State officials are seeking information from the public on who may be dumping large, black bags of trash into waterways that end up at Ala Wai Small Boat Harbor.
The bags have been popping up regularly within the trash catchment of the harbor’s mouth since last October, according to the Hawaii Department of Land and Natural Resources, and their source remains a mystery.
DLNR Division of Boating and Ocean Recreation, meanwhile, has granted permission to 4ocean — a business with a mission to end the ocean plastic crisis — to retrieve and dispose of the bags.
On Thursday, marine biologist Kristen Kelly and other staff with 4ocean removed eight waterlogged bags from the harbor.
“They stink and beyond the smell, it’s super hard to pull them up because they’re just full of water,” said Kelly in a DLNR press release video. “You just can’t get them in over the edge of the harbor there… So, before we figured out this parbuckling method (nets and poles), we had been kind of having to rip them open and picking stuff up one piece at a time and whew! The smell, it’s really not fun.”
Many people at the Ala Wai, including paddlers, yacht clubs and fire department have also tried to pick the trash up, she said, but many of the bags are so heavy they go right out into the ocean. Based on the bags’ contents, they appear to be residential and commercial trash.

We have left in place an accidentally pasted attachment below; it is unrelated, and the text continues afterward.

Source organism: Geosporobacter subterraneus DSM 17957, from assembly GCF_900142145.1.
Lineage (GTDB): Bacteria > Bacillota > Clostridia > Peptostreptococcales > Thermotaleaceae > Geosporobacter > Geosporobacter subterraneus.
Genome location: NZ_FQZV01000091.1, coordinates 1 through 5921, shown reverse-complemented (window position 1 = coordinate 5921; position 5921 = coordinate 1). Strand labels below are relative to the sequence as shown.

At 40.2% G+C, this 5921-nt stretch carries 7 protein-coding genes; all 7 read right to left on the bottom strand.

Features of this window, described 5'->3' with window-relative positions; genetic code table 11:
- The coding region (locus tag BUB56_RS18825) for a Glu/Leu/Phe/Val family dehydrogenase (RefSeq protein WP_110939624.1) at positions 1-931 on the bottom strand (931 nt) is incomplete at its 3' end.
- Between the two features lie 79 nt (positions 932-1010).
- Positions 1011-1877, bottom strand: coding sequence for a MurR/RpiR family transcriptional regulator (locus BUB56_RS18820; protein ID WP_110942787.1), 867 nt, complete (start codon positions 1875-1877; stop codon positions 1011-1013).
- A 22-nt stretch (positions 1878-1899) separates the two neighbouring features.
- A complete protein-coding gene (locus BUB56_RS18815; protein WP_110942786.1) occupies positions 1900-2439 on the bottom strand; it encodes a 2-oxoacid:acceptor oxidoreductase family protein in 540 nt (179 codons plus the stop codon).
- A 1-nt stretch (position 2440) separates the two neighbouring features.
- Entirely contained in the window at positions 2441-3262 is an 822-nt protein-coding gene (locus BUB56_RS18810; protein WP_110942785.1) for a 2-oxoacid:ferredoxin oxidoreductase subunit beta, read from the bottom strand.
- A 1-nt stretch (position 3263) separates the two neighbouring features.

Waikiki Yacht Club paddler Jeanne Martin-Hopkins says canoe clubs have attempted to lasso the bags that have escaped the harbor’s trash catchment.
“They’re just disgusting and foul,” said Martin-Hopkins in a news release. “They are full of bad stuff – feminine products, stuff that pokes you through the bags. The fact that somebody is deliberately throwing these bags in the Ala Wai instead of disposing of them properly, you know, it just needs to stop.”
DLNR said any individual caught throwing trash into a Hawaii waterway could face criminal littering charges.
Anyone with information on the trash, or who sees someone dumping trash into streams, lakes, or the ocean in Hawaii can report it at 808-643-DLNR or via the free DLNRTip app.